I love to do crossword puzzles, but I avoid the Friday New York Times puzzle. There’s no point. At most, I’ll get two. Do you know the Volstead Act opponents?
I love to watch TV, but I avoid the remote controls. I already know that whichever button I press will not produce a screen filled with Don Draper, Roger, and Peggy; it will produce either a blank blue screen or static.
And I love to write, but I avoid using the term “beg the question.” I don’t know exactly what “beg the question” means, but I do know that it doesn’t mean what I think it should mean.
It seems like it should mean “raises the question.”
She doesn’t know how to use TV remote controls. That begs the question: how does she watch TV?
(Answer: “Honey, can you come here a sec? I have an emergency!”)
But it doesn’t mean that. According to Wikipedia, begging the question is “a type of informal fallacy in which an implicit premise would directly entail the conclusion. Begging the question is one of the classic informal fallacies in Aristotle's Prior Analytics. Some modern authors consider begging the question to be a species of circulus in probando (Latin, "circle in proving") or circular reasoning. Were it not begging the question, the missing premise would render the argument viciously circular, and while never persuasive, arguments of the form ‘A therefore A’ are logically valid because asserting the premise while denying the self-same conclusion is a direct contradiction.”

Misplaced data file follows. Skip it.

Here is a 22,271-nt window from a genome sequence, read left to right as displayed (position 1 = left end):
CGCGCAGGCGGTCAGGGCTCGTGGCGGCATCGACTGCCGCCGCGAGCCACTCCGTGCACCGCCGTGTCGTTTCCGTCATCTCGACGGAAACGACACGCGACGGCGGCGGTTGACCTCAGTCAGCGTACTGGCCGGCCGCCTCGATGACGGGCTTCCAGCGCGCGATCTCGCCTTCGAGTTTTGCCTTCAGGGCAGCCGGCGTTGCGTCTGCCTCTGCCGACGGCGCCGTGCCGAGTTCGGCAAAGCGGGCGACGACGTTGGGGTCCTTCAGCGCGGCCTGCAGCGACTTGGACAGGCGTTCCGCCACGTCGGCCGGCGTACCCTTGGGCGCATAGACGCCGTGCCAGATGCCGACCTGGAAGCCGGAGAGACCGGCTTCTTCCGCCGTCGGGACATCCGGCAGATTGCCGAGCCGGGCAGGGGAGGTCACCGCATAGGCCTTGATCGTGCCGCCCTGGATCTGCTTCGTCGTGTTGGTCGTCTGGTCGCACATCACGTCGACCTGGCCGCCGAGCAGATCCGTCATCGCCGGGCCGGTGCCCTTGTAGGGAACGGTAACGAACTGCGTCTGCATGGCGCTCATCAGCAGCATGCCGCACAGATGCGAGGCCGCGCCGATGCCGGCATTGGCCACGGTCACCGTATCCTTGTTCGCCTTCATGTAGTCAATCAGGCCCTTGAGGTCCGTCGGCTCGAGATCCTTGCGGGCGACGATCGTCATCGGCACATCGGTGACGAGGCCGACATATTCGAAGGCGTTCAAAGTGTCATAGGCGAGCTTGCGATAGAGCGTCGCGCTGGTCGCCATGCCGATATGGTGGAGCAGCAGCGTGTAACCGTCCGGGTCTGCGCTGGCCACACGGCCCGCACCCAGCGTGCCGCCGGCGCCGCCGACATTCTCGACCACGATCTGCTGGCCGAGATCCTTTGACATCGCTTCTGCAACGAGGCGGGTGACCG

Now do you see why I avoid it?